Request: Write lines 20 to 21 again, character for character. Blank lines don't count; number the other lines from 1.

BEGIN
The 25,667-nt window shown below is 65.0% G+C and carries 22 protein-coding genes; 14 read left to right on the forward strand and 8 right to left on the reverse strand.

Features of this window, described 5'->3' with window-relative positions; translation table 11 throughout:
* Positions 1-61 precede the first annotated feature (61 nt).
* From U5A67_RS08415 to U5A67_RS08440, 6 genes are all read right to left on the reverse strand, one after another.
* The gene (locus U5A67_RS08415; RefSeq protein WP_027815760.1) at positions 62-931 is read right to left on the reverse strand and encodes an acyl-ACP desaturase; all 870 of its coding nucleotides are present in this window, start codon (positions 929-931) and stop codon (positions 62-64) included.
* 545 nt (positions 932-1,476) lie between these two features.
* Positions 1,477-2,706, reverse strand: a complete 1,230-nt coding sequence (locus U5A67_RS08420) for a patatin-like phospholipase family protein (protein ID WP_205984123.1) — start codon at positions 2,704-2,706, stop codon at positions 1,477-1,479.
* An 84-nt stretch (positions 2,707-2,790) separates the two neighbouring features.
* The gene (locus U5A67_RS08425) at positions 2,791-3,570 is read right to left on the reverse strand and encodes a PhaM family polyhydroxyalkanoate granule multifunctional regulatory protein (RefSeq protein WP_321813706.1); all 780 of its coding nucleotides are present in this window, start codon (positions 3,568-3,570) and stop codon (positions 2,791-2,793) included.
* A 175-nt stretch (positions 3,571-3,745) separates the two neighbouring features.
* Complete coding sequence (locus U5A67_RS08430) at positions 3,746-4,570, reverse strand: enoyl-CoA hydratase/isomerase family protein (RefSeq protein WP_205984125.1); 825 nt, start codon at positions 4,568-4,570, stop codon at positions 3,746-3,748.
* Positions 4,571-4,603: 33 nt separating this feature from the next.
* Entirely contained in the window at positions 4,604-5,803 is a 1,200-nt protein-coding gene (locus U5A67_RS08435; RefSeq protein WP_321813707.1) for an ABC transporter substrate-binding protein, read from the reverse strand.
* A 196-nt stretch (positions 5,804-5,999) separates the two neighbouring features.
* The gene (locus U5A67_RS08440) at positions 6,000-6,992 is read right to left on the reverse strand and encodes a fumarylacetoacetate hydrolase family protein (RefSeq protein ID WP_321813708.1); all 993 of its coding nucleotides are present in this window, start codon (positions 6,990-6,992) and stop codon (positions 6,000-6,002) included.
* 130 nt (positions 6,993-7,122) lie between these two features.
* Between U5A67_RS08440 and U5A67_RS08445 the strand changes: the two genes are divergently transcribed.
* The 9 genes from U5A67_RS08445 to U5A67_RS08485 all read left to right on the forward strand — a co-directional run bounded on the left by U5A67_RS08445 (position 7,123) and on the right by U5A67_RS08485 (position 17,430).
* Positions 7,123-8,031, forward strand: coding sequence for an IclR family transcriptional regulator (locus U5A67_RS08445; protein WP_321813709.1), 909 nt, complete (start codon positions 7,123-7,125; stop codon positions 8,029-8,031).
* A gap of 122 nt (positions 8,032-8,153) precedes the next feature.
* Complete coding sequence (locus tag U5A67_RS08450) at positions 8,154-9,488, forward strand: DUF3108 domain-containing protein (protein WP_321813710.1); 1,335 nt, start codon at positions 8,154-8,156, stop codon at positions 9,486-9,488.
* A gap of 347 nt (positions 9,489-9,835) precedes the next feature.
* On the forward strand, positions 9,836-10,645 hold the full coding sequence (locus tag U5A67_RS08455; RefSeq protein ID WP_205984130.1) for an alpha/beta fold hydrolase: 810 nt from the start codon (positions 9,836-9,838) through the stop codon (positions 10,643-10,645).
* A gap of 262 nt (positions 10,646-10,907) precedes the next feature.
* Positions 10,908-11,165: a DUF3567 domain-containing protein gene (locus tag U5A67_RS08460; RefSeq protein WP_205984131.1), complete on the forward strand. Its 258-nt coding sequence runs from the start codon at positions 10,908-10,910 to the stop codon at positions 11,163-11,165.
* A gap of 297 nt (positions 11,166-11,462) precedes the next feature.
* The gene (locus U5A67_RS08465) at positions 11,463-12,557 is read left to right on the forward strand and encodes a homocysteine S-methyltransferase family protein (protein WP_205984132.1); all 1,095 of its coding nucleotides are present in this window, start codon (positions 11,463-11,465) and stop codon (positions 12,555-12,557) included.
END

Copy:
* A gap of 122 nt (positions 8,032-8,153) precedes the next feature.
* Complete coding sequence (locus tag U5A67_RS08450) at positions 8,154-9,488, forward strand: DUF3108 domain-containing protein (protein WP_321813710.1); 1,335 nt, start codon at positions 8,154-8,156, stop codon at positions 9,486-9,488.